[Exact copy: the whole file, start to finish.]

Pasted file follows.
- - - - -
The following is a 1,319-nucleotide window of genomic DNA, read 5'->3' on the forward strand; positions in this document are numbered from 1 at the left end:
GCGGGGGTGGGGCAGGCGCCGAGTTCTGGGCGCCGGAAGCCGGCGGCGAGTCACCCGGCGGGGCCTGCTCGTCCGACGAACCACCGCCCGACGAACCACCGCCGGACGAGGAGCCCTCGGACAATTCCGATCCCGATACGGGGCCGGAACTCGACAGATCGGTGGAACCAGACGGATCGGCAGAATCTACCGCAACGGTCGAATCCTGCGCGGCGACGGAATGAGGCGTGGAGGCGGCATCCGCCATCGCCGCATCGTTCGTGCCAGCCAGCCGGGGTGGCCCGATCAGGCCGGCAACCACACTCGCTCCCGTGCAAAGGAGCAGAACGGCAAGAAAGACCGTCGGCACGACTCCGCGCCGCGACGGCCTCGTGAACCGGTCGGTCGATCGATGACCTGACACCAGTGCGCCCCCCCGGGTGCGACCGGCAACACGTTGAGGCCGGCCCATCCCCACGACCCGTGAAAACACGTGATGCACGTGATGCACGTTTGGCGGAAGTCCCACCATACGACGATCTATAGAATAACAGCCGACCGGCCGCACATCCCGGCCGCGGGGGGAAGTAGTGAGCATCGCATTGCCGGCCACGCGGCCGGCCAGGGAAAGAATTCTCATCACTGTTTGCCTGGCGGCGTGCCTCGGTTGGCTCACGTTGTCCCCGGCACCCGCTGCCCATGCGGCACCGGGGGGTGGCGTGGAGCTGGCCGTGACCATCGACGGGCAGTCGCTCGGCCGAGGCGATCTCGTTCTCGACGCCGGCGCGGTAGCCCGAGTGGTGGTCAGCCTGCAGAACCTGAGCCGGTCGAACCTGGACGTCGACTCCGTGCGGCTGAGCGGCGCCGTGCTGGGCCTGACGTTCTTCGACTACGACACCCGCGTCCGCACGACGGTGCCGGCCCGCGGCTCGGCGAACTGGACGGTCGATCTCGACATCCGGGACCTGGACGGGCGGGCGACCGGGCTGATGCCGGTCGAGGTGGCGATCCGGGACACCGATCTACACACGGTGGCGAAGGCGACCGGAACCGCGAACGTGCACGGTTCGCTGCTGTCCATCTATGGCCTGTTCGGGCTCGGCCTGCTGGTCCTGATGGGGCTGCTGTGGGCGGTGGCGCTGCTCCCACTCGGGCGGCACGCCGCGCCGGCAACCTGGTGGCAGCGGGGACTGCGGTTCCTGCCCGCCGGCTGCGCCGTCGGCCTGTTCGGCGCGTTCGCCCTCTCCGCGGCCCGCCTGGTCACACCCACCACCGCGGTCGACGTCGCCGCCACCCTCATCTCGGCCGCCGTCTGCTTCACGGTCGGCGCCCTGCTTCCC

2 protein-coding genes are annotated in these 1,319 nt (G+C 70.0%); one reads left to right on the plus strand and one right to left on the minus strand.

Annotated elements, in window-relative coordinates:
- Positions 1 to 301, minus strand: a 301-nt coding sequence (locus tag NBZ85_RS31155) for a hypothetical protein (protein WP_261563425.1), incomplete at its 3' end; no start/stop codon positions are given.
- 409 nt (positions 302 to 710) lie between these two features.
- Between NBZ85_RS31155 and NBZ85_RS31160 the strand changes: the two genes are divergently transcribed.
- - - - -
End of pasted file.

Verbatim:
The following is a 1,319-nucleotide window of genomic DNA, read 5'->3' on the forward strand; positions in this document are numbered from 1 at the left end:
GCGGGGGTGGGGCAGGCGCCGAGTTCTGGGCGCCGGAAGCCGGCGGCGAGTCACCCGGCGGGGCCTGCTCGTCCGACGAACCACCGCCCGACGAACCACCGCCGGACGAGGAGCCCTCGGACAATTCCGATCCCGATACGGGGCCGGAACTCGACAGATCGGTGGAACCAGACGGATCGGCAGAATCTACCGCAACGGTCGAATCCTGCGCGGCGACGGAATGAGGCGTGGAGGCGGCATCCGCCATCGCCGCATCGTTCGTGCCAGCCAGCCGGGGTGGCCCGATCAGGCCGGCAACCACACTCGCTCCCGTGCAAAGGAGCAGAACGGCAAGAAAGACCGTCGGCACGACTCCGCGCCGCGACGGCCTCGTGAACCGGTCGGTCGATCGATGACCTGACACCAGTGCGCCCCCCCGGGTGCGACCGGCAACACGTTGAGGCCGGCCCATCCCCACGACCCGTGAAAACACGTGATGCACGTGATGCACGTTTGGCGGAAGTCCCACCATACGACGATCTATAGAATAACAGCCGACCGGCCGCACATCCCGGCCGCGGGGGGAAGTAGTGAGCATCGCATTGCCGGCCACGCGGCCGGCCAGGGAAAGAATTCTCATCACTGTTTGCCTGGCGGCGTGCCTCGGTTGGCTCACGTTGTCCCCGGCACCCGCTGCCCATGCGGCACCGGGGGGTGGCGTGGAGCTGGCCGTGACCATCGACGGGCAGTCGCTCGGCCGAGGCGATCTCGTTCTCGACGCCGGCGCGGTAGCCCGAGTGGTGGTCAGCCTGCAGAACCTGAGCCGGTCGAACCTGGACGTCGACTCCGTGCGGCTGAGCGGCGCCGTGCTGGGCCTGACGTTCTTCGACTACGACACCCGCGTCCGCACGACGGTGCCGGCCCGCGGCTCGGCGAACTGGACGGTCGATCTCGACATCCGGGACCTGGACGGGCGGGCGACCGGGCTGATGCCGGTCGAGGTGGCGATCCGGGACACCGATCTACACACGGTGGCGAAGGCGACCGGAACCGCGAACGTGCACGGTTCGCTGCTGTCCATCTATGGCCTGTTCGGGCTCGGCCTGCTGGTCCTGATGGGGCTGCTGTGGGCGGTGGCGCTGCTCCCACTCGGGCGGCACGCCGCGCCGGCAACCTGGTGGCAGCGGGGACTGCGGTTCCTGCCCGCCGGCTGCGCCGTCGGCCTGTTCGGCGCGTTCGCCCTCTCCGCGGCCCGCCTGGTCACACCCACCACCGCGGTCGACGTCGCCGCCACCCTCATCTCGGCCGCCGTCTGCTTCACGGTCGGCGCCCTGCTTCCC

2 protein-coding genes are annotated in these 1,319 nt (G+C 70.0%); one reads left to right on the plus strand and one right to left on the minus strand.

Annotated elements, in window-relative coordinates:
- Positions 1 to 301, minus strand: a 301-nt coding sequence (locus tag NBZ85_RS31155) for a hypothetical protein (protein WP_261563425.1), incomplete at its 3' end; no start/stop codon positions are given.
- 409 nt (positions 302 to 710) lie between these two features.
- Between NBZ85_RS31155 and NBZ85_RS31160 the strand changes: the two genes are divergently transcribed.